Sometimes officials and business owners have to respond based not only on a specific event, but also on the long-term precedents and incentives that the event creates. That is why First Student should fire its bus drivers or Providence should cancel the company’s contract. This is not tolerable:
Union school bus drivers in Providence are expected to continue their strike Monday, the third school day of a labor dispute that has caused an upheaval for thousands of city students, according to school officials. …
School attendance on Thursday was 84 percent, the district said. On Friday, it was 79 percent. School officials said Friday that there were “minimal problems” with arrivals that day.
If you won’t do your job — and especially if you do lasting harm to children by not doing your job — you ought to lose it. This isn’t complicated.
The excuse for the strike only makes matters worse:
Teamsters Local 251, which represents the bus drivers, threatened to strike if First Student doesn’t allow the drivers to begin earning a pension rather than a 401(k). The union overwhelmingly voted down an offer from the company last week before approving a separate contract of their own.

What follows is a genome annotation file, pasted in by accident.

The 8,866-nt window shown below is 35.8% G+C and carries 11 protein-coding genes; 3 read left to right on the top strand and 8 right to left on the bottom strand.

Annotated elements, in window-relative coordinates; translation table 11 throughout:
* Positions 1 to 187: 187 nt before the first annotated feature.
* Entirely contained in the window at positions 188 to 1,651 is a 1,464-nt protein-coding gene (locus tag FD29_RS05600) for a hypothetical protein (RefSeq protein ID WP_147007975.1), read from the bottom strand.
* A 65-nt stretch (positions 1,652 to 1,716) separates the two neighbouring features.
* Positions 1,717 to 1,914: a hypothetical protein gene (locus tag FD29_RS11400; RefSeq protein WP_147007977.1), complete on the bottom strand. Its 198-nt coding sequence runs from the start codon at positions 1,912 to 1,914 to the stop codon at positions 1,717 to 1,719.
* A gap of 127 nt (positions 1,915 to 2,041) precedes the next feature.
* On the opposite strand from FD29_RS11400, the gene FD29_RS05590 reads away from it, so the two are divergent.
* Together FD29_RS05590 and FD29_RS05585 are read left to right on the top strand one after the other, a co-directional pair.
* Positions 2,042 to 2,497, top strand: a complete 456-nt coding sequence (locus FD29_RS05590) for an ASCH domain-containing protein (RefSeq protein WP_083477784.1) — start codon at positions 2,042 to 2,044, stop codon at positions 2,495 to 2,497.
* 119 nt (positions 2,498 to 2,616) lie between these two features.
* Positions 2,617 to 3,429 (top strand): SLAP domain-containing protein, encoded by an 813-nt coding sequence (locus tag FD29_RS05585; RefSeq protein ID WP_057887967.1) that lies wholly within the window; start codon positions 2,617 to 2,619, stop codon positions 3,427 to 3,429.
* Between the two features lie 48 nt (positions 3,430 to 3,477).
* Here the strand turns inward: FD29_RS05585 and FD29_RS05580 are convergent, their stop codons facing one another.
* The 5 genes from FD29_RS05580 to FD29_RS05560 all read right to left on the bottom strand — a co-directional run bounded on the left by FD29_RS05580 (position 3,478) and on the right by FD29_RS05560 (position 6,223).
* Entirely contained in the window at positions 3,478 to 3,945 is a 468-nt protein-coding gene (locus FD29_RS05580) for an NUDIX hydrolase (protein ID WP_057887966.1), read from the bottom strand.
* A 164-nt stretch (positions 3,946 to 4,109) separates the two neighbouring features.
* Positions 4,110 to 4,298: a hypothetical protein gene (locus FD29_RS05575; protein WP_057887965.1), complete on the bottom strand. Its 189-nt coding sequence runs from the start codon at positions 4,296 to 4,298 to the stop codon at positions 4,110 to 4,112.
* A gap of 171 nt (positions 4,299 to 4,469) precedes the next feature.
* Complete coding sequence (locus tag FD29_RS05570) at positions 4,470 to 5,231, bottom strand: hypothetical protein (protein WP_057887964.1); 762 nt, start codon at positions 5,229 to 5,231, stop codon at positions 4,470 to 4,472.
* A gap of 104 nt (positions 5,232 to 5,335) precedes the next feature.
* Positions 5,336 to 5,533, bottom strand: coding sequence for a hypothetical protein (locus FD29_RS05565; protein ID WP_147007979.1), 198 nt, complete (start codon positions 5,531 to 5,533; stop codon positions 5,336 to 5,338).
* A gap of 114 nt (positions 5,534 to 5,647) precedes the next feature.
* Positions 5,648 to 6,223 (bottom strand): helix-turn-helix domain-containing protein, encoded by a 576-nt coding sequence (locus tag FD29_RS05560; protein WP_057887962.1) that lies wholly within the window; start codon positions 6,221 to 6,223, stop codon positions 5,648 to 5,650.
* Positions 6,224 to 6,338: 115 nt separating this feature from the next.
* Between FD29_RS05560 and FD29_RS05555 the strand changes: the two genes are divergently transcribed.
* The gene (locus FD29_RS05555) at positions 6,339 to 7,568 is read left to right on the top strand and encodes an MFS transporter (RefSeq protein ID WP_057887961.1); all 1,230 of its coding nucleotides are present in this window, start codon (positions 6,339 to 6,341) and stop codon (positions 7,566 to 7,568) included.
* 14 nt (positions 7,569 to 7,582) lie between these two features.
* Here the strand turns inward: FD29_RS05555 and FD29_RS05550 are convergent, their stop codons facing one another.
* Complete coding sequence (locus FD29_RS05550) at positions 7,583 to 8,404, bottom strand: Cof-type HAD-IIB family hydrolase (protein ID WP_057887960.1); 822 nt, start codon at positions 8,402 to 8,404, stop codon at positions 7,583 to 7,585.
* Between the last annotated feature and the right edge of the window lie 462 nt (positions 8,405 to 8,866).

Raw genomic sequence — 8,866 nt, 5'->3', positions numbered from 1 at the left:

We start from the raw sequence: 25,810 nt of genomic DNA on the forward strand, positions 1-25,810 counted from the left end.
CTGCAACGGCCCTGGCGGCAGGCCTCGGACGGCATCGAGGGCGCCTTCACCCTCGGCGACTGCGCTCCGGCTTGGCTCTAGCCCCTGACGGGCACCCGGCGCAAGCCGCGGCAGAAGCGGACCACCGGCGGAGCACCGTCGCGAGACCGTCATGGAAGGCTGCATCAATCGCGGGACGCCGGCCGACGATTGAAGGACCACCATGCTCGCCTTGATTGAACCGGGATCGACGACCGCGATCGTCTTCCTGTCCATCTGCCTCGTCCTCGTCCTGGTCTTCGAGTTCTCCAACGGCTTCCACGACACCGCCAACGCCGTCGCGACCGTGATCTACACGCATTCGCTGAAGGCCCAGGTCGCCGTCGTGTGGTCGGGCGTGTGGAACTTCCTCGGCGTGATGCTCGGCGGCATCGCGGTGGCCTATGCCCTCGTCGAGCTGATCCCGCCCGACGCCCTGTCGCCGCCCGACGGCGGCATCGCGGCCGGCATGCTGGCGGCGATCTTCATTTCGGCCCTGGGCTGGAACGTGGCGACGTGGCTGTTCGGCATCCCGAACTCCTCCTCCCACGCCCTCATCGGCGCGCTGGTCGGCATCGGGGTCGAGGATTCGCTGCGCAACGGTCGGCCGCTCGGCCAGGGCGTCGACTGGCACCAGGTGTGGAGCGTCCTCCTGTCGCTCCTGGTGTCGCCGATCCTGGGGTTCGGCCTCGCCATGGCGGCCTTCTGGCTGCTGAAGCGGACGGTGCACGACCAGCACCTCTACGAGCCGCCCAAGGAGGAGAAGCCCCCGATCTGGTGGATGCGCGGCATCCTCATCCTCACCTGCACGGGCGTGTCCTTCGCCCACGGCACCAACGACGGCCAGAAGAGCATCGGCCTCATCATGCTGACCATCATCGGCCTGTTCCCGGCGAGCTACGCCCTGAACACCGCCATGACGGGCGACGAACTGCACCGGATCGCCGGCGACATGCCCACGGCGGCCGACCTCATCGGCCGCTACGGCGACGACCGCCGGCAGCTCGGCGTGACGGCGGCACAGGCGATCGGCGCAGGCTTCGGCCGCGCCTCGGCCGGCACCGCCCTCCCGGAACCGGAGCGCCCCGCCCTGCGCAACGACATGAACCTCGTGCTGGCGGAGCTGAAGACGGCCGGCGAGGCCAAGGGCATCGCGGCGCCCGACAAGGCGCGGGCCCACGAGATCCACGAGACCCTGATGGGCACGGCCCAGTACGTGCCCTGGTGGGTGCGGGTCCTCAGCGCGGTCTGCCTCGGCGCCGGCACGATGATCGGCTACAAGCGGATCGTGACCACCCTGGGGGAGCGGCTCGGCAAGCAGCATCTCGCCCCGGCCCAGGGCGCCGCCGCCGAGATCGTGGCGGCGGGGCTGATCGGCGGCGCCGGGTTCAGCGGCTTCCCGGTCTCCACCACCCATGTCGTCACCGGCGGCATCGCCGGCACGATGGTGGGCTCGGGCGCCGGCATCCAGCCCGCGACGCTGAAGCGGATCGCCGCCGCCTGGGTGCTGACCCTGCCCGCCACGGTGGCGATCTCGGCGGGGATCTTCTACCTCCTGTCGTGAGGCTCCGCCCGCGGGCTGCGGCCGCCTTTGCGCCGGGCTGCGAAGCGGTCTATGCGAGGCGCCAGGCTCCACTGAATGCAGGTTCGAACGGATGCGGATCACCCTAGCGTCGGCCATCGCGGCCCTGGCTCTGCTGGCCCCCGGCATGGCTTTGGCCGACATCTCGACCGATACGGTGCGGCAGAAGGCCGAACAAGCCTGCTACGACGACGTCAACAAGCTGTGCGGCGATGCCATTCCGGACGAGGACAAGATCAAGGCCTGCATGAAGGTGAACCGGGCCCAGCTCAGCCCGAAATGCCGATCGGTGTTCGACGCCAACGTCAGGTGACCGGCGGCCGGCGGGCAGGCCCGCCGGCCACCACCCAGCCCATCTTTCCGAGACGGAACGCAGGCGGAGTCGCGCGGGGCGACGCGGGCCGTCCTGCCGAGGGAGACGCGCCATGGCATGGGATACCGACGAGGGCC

First Student says it has offered pay raises and increases to its 401(k) contributions, but the company is unwilling to begin making payments the Teamsters’ existing regional pension system.
Defined benefit pension plans don’t work. They exist mainly in government, at this point, because only government can hide the costs and kick the can continually down the road to make it somebody else’s snowballing problem.
First Student offers a 401(k). Many private-sector workers don’t even get that. If that isn’t good enough for some employees, they should work somewhere else. And if the company can’t offer benefits that will attract competent employees, then it shouldn’t be given the contract for a service on which a city’s families rely.